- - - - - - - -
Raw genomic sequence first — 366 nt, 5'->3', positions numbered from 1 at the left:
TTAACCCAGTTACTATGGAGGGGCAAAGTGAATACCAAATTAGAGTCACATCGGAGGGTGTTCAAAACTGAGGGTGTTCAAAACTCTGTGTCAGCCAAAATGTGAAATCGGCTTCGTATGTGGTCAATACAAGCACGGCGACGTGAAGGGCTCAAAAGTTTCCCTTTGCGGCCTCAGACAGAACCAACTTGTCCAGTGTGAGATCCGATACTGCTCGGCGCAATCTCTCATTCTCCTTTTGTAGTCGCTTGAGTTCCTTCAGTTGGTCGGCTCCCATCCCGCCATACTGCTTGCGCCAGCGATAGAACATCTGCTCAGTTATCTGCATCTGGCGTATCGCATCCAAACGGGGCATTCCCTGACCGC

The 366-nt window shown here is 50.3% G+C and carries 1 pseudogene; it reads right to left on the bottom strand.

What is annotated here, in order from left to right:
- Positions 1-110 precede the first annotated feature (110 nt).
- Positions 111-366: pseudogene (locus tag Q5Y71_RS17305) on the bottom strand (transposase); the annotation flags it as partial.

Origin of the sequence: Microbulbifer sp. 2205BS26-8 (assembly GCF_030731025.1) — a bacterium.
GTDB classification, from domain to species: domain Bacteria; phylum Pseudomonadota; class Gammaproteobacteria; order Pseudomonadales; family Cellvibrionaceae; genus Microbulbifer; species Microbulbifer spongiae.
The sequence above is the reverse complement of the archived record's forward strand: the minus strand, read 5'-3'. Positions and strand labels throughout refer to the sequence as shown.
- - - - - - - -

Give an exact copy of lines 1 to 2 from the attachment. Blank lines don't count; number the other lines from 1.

Raw genomic sequence first — 366 nt, 5'->3', positions numbered from 1 at the left:
TTAACCCAGTTACTATGGAGGGGCAAAGTGAATACCAAATTAGAGTCACATCGGAGGGTGTTCAAAACTGAGGGTGTTCAAAACTCTGTGTCAGCCAAAATGTGAAATCGGCTTCGTATGTGGTCAATACAAGCACGGCGACGTGAAGGGCTCAAAAGTTTCCCTTTGCGGCCTCAGACAGAACCAACTTGTCCAGTGTGAGATCCGATACTGCTCGGCGCAATCTCTCATTCTCCTTTTGTAGTCGCTTGAGTTCCTTCAGTTGGTCGGCTCCCATCCCGCCATACTGCTTGCGCCAGCGATAGAACATCTGCTCAGTTATCTGCATCTGGCGTATCGCATCCAAACGGGGCATTCCCTGACCGC